Controlling women’s sexuality to uphold antediluvian notions of family honour is a common motivation for forced marriages that end in violence, rape and even murder.
Last week in a landmark judgement, a British court found a mother guilty of deceiving her teenage daughter into travelling to Pakistan and forcing her to marry a much older man.
Even more horrific was that the man in question was the same maternal relative who had raped her on a previous visit to Pakistan.
Only aged 13 at the time, she had to undergo an abortion to terminate the resultant pregnancy.
The verdict finally sends a strong message that victims’ voices will be heard and that there are consequences for those who coerce them into marriage.
Despite a 2014 law criminalising forced marriages in the United Kingdom (even those conducted abroad involving British nationals), few cases are ever reported.
This is attributed to complex, patriarchal family structures that traverse countries, and make it difficult to seek help if the upshot is that parents could go to jail.
Because many girls from diaspora communities are taken abroad during school holidays to get married, teachers and even airport staff are instructed to watch out for signs of distress.
The fear is real.
Refusal to obey parents in such matters can attract the ultimate retribution.
The recent murder of Sana Cheema, an Italian-Pakistani tricked by her family into travelling to Pakistan to be married, is a case in point.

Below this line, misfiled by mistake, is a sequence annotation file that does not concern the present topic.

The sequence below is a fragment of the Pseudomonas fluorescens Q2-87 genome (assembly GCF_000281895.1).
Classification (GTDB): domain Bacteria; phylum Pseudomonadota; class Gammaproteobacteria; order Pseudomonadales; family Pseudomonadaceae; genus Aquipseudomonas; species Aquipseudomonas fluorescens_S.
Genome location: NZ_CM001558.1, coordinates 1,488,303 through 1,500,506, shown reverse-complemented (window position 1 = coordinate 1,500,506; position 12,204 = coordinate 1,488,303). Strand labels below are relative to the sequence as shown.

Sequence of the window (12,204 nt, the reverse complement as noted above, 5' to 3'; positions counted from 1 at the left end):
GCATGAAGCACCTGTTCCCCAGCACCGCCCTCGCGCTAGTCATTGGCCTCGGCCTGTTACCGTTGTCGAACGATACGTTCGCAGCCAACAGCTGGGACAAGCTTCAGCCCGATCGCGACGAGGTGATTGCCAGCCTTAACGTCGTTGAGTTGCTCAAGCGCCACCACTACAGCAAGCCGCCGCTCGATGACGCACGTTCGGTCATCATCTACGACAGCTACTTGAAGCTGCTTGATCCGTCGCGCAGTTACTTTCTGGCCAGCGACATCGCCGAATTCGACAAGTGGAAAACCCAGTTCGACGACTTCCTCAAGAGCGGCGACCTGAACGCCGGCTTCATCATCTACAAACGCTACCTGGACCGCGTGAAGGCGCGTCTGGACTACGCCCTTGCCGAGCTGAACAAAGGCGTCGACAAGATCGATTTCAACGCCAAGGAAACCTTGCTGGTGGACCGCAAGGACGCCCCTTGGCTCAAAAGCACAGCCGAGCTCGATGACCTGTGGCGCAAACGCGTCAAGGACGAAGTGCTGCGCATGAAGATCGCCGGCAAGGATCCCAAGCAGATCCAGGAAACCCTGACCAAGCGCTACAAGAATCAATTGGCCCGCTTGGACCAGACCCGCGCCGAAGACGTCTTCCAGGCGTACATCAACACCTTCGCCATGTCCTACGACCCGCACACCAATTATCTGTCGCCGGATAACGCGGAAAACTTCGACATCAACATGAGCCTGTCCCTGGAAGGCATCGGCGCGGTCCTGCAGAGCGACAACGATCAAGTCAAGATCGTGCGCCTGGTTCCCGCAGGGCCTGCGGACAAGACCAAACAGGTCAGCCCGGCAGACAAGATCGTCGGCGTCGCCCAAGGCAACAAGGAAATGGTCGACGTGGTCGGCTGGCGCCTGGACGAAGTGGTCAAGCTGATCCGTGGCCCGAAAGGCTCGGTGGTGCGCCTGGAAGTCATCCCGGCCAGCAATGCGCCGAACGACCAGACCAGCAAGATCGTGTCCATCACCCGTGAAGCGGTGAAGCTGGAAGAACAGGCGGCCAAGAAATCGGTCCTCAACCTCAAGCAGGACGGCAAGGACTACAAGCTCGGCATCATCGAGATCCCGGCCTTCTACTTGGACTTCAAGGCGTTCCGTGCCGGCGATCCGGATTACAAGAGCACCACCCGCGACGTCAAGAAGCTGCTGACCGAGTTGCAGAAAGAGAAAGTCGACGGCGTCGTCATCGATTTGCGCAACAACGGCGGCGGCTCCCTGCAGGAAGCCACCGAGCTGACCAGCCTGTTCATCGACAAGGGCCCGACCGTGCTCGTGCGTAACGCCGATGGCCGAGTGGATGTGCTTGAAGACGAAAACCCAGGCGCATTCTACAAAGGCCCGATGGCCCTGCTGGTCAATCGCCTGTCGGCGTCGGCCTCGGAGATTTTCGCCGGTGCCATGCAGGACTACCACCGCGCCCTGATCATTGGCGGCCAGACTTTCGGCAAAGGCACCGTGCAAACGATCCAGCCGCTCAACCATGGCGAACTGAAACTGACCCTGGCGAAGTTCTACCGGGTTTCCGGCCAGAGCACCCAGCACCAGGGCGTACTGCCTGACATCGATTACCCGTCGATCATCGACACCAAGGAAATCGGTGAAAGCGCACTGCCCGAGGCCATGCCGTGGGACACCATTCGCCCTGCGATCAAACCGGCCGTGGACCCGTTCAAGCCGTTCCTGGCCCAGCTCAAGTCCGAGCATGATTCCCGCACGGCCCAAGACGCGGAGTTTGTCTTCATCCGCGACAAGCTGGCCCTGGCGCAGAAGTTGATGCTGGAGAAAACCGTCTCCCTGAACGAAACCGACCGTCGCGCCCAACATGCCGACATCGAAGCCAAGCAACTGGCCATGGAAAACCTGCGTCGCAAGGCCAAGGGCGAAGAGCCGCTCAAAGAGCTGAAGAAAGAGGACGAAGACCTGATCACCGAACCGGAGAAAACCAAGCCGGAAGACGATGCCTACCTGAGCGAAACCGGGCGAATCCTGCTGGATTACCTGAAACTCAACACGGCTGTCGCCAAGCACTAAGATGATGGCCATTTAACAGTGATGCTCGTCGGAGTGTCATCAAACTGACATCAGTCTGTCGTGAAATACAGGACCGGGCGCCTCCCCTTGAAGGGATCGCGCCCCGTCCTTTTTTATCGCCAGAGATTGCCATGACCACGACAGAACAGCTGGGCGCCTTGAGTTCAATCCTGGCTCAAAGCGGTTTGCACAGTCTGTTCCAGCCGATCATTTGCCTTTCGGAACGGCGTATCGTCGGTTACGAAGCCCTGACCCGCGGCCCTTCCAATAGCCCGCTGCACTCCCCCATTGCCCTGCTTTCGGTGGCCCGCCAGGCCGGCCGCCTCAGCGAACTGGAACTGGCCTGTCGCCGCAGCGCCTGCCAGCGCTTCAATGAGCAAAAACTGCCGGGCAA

According to the UK’s Forced Marriage Unit, Pakistan, with 439 cases, ranked the highest among the top four “focus” countries in 2017, followed by Bangladesh, Somalia and India.
The adherence to such oppressive practices is linked partly with the high prevalence of arranged marriages among second- and third-generation Asian immigrants with spouses from their country of origin.
This trend has encouraged ghettoisation and impeded integration for decades.
Coupled with poor employment prospects, a lack of language skills and education among immigrants – especially among Pakistanis and Bangladeshis who come to the UK through such arranged marriages – the result is further socioeconomic isolation from the mainstream.
Clearly, instituting strategies to foster multiculturalism is essential but the British government must do more to address the underlying reasons that perpetuate imported misogynistic practices.
A forced marriage is not a cultural matter but a criminal offence that must be investigated, even if collaboration from other governments is necessary, so that those at risk are protected.